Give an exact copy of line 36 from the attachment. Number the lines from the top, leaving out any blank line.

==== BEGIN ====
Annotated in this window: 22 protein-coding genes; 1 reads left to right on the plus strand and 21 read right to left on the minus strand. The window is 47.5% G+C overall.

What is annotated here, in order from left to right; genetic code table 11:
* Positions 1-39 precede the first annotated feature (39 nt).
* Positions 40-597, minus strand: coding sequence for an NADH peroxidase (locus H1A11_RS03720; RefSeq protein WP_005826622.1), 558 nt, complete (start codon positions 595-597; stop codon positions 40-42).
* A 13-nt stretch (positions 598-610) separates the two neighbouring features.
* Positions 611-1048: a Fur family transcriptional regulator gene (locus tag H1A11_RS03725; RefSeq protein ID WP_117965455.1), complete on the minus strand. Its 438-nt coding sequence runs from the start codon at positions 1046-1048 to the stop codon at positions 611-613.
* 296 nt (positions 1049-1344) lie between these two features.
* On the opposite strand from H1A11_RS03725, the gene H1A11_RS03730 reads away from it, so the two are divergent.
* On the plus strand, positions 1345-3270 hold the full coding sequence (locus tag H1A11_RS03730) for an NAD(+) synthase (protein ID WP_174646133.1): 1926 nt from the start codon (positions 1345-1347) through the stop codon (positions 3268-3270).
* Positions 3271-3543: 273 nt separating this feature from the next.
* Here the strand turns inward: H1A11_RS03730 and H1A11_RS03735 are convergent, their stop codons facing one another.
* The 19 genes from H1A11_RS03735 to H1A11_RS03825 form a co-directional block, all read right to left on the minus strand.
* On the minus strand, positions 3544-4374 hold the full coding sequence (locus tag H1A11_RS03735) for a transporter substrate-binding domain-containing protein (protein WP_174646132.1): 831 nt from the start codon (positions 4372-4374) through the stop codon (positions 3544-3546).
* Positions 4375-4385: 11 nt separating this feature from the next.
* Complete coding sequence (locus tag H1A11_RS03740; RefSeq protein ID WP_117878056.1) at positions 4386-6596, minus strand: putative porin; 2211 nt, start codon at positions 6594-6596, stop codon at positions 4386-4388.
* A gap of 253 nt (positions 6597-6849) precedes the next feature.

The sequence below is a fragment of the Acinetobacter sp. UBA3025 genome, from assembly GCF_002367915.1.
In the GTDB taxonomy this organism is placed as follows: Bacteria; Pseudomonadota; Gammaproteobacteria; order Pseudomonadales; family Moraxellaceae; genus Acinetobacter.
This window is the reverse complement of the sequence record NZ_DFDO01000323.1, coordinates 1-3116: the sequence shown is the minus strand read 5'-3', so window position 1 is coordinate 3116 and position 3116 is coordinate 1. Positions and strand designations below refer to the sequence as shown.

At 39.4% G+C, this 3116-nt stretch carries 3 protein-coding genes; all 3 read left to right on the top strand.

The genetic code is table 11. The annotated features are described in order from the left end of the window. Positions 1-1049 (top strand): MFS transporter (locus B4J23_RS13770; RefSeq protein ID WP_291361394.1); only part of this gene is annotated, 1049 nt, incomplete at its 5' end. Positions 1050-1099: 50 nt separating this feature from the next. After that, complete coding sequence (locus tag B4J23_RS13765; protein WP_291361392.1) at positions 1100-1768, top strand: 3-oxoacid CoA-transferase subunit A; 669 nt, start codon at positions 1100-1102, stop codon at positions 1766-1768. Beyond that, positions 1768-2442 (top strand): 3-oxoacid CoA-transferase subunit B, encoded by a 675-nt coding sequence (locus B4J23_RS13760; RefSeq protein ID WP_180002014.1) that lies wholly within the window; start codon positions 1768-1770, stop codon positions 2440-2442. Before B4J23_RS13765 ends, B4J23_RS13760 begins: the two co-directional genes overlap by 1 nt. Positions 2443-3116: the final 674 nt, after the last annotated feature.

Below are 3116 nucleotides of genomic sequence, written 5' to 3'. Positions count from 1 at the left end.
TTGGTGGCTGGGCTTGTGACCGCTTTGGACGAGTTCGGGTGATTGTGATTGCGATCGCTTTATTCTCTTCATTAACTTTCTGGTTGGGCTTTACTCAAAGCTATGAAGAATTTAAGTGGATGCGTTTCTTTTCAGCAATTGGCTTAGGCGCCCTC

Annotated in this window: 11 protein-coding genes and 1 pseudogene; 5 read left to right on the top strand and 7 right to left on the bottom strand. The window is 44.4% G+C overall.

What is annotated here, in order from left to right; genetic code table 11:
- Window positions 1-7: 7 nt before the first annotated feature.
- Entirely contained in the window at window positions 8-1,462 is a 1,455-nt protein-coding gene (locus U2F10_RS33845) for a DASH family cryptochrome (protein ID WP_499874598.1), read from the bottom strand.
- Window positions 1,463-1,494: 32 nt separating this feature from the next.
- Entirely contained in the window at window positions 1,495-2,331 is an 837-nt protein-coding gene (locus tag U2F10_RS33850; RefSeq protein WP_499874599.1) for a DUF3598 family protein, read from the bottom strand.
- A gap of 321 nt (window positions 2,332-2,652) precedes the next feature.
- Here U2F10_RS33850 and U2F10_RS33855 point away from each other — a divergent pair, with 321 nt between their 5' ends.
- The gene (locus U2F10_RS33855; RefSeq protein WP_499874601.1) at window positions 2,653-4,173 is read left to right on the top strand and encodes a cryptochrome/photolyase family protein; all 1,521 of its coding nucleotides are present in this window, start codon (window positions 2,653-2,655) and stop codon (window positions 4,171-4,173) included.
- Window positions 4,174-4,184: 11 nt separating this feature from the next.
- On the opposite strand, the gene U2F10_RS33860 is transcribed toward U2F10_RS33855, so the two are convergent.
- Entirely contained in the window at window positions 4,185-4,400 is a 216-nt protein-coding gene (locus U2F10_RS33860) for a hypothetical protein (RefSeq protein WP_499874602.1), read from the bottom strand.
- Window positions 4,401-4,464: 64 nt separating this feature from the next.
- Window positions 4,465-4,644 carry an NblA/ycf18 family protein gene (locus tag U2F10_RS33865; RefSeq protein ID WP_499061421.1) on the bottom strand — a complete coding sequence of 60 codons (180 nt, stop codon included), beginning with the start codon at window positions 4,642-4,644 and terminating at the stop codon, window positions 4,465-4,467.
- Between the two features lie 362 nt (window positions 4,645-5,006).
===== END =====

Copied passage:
- Window positions 4,401-4,464: 64 nt separating this feature from the next.